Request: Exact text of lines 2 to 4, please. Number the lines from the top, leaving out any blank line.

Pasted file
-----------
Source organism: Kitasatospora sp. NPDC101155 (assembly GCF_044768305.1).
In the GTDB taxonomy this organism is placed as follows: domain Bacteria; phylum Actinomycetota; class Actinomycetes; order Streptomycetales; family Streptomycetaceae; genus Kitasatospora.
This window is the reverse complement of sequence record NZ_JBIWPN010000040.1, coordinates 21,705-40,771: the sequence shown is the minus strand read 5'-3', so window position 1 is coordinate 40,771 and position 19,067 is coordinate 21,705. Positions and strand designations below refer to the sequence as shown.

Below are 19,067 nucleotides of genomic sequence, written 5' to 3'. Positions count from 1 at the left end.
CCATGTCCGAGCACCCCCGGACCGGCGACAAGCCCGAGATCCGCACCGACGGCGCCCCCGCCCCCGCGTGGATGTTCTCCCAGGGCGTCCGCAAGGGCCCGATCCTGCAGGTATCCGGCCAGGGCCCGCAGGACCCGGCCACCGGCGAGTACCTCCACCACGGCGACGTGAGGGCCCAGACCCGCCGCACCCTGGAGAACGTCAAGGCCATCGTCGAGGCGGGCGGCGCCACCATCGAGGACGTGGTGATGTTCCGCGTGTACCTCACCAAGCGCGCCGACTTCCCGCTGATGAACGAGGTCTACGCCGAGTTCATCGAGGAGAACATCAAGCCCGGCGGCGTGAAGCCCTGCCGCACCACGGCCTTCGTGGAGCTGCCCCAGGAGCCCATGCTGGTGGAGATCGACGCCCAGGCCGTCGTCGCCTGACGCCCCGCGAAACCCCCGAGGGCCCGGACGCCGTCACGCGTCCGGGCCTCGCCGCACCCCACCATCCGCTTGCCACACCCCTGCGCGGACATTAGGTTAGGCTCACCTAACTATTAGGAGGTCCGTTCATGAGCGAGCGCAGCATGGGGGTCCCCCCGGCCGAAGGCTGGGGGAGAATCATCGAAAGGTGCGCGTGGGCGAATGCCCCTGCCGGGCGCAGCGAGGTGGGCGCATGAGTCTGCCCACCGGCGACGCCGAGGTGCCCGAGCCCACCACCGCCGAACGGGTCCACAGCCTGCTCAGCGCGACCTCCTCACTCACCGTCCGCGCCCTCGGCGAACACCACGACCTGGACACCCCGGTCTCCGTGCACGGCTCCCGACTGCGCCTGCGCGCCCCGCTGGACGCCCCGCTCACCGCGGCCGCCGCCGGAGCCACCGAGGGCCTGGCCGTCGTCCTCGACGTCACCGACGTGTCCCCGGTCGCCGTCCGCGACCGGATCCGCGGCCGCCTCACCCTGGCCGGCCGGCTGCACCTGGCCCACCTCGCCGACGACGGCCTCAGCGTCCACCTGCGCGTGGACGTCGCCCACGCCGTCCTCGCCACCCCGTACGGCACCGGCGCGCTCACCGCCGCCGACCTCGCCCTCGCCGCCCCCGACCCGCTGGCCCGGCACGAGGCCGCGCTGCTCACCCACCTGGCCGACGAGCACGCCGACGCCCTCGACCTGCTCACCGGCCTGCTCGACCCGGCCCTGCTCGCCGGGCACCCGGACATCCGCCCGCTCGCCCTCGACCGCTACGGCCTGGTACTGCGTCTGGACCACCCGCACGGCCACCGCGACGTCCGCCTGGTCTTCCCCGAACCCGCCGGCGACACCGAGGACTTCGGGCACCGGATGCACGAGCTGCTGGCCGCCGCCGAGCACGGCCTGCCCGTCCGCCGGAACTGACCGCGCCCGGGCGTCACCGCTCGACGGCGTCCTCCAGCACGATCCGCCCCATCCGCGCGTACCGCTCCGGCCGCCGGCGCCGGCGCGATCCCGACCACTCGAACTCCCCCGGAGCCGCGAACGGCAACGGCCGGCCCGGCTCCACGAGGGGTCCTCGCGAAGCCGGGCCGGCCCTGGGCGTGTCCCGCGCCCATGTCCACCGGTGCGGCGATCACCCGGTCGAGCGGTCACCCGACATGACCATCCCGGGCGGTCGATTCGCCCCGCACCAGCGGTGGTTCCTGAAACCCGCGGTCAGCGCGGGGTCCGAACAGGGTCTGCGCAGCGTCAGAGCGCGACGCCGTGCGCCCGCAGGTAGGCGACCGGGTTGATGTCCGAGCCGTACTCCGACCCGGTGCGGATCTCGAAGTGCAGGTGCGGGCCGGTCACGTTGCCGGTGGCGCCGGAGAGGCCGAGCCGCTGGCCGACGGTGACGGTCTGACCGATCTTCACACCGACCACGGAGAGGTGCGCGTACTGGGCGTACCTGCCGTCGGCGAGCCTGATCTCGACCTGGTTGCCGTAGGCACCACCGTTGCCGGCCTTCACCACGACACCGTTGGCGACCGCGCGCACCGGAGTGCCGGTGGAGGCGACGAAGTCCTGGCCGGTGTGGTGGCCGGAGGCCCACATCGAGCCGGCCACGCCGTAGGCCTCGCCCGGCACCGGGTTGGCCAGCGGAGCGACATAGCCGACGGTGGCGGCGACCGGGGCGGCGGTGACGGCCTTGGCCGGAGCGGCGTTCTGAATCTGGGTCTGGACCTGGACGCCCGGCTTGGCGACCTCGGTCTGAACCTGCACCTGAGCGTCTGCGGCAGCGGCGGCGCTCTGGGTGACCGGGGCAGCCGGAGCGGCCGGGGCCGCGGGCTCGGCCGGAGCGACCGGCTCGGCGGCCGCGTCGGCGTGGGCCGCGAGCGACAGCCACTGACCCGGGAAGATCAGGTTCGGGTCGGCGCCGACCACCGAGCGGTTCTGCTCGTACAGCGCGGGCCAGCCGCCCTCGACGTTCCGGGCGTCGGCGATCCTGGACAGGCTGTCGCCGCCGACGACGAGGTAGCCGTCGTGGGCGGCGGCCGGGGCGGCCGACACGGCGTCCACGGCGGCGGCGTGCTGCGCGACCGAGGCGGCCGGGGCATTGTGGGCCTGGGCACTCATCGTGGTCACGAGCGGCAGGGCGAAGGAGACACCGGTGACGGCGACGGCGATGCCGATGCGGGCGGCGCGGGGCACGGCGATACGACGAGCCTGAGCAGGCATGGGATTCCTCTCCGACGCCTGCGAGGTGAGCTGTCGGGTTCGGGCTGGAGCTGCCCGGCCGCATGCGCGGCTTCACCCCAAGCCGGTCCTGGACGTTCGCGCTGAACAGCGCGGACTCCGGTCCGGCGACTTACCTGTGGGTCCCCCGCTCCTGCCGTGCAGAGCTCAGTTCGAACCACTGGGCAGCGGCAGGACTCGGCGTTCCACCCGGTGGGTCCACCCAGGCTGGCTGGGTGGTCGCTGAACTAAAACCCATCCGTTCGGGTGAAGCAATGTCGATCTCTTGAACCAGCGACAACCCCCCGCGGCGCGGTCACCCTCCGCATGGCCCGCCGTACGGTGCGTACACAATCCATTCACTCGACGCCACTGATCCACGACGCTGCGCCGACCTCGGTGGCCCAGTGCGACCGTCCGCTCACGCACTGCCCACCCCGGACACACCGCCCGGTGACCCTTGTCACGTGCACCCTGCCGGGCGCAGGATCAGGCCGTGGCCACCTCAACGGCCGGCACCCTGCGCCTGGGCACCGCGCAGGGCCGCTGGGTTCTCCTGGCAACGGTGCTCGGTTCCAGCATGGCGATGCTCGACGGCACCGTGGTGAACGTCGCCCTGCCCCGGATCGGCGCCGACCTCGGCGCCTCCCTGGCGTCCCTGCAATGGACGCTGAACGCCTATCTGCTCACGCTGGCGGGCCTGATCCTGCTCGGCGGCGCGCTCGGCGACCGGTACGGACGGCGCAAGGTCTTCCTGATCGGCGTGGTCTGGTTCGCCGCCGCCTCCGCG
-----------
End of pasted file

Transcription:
In the GTDB taxonomy this organism is placed as follows: domain Bacteria; phylum Actinomycetota; class Actinomycetes; order Streptomycetales; family Streptomycetaceae; genus Kitasatospora.
This window is the reverse complement of sequence record NZ_JBIWPN010000040.1, coordinates 21,705-40,771: the sequence shown is the minus strand read 5'-3', so window position 1 is coordinate 40,771 and position 19,067 is coordinate 21,705. Positions and strand designations below refer to the sequence as shown.

Below are 19,067 nucleotides of genomic sequence, written 5' to 3'. Positions count from 1 at the left end.